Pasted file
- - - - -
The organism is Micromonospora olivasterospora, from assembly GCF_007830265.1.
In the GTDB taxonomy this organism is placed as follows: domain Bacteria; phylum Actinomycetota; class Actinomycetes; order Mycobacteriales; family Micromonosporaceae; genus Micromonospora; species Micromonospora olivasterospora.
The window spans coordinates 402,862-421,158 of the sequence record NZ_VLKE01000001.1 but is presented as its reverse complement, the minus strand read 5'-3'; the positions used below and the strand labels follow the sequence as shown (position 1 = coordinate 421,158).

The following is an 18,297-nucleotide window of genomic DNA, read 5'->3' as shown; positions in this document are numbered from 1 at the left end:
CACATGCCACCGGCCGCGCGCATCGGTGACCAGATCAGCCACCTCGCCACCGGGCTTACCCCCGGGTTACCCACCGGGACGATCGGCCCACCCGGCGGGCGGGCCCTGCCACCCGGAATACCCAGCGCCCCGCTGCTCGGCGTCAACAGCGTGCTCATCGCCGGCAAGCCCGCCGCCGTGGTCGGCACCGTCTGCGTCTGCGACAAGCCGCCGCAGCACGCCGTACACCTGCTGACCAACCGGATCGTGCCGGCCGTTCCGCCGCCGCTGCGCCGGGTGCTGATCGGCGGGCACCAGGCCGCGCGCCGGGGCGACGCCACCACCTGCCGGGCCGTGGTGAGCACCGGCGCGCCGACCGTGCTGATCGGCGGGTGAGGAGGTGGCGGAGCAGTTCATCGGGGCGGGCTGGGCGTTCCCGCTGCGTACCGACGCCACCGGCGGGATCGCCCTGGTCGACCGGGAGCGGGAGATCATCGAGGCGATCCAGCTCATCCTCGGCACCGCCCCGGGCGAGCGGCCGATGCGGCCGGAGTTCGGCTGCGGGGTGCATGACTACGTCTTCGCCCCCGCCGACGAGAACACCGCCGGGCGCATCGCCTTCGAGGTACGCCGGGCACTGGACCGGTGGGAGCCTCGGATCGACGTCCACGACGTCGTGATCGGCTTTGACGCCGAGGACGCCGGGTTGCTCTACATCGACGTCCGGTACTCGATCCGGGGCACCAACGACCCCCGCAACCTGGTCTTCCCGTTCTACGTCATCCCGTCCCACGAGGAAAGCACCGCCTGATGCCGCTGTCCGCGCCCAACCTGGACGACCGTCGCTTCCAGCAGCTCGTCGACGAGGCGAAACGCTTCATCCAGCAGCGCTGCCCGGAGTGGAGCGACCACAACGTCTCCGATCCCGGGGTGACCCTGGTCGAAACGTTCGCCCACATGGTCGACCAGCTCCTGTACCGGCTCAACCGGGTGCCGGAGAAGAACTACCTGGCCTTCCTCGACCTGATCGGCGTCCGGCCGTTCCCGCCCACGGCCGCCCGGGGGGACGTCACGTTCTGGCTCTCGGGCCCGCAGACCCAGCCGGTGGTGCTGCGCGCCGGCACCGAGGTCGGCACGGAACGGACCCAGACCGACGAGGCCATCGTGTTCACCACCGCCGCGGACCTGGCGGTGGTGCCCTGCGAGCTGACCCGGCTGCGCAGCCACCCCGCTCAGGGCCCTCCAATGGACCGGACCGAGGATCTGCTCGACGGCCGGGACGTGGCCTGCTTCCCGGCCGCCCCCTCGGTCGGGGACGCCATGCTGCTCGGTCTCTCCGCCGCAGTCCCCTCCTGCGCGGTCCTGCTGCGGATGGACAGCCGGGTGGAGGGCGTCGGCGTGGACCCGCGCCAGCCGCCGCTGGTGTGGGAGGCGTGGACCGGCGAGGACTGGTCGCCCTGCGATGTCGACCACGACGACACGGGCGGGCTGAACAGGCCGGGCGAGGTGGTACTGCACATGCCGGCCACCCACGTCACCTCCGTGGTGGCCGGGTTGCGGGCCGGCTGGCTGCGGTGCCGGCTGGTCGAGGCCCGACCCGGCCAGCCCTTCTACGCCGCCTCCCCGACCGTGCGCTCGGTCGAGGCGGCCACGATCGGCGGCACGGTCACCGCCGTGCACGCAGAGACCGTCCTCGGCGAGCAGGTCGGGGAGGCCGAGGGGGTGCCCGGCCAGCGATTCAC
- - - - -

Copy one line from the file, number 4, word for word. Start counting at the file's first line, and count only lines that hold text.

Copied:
The following is an 18,297-nucleotide window of genomic DNA, read 5'->3' as shown; positions in this document are numbered from 1 at the left end: